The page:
SRINAGAR: Heavy rainfall in Kashmir Valley threatens to affect the ready-to-harvest standing horticulture crops, which the inclement weather early this year had already delayed.
The downpour occurs at a time when many fruits have been harvested while many varieties of apple like Royal Delicious are ready for harvest.
Even as there are no reports of any damage to crops yet, experts fear that continuous rainfall might cause “fruit drop” in the orchards.
“Heavy rainfall can cause water stagnation in the orchards, leading to fruit drop,” Manzoor Ahmad, an expert from the Horticulture Department, told Kashmir Reader Wednesday.
“The ready-to-harvest fruits get heavier due to water and eventually drop from the trees. Also, the fruit-laden tress can bend and fall due to the rains,” he said.
Ruling out possibilities of spread of disease in the fruits, Ahmad said the “fruit drop, if not prevented, can be costly”.
The Valley has witnessed unusual weather so far this year.
A harsh winter early on was followed by a snow storm in the middle of March, the first month of spring in this part of the world. Afterwards, the rainfall and cold maintained a tight grip over the Valley until the start of summer. The summer too was unusually hot and dry; the season passed without much rain.
The abnormal weather caused a delay in the ripening of most fruits. Besides, it caused scab and mineral deficiency in apple—one of the most prized horticulture crop of the Valley—to a less threatening extent.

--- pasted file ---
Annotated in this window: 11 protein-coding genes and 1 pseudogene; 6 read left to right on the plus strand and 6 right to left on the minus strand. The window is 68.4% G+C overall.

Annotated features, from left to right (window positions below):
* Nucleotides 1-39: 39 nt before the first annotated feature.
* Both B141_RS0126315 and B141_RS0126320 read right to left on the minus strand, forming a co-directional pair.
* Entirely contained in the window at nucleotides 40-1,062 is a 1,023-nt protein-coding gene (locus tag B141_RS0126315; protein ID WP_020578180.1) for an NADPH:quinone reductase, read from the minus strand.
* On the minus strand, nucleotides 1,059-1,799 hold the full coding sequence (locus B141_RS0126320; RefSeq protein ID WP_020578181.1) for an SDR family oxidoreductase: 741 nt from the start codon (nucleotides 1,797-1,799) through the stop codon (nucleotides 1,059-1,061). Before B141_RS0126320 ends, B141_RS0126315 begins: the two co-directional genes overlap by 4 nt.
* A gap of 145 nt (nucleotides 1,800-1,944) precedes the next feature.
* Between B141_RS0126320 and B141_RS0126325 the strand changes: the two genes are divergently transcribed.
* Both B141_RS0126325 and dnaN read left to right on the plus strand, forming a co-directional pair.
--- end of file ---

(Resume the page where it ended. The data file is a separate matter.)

Now, to avoid damage to the crops due to rains, the joint advisory committee of the Horticulture Department and SK University of Agriculture Science and Technology (SKUAST-K) is meeting Thursday to review the situation.
“We will discuss the situation and issue necessary instructions for the farmers. The farmers will have to drain out the water accumulating in the orchards, and provide artificial support to the fruit-laden trees,” Ahmad said.
According to the fruit growers, however, the water has already started to accumulate in the fields, increasing the possibilities of fruit drop.
“Due to rain, the growers aren’t able to harvest the fruits. Now that water is starting to accumulate in the fields, we fear that the fruits may get heavy and drop,” the President of the Fruits Growers and Dealers Association from north Kashmir, Fayaz Ahmad Malik, told Kashmir Reader.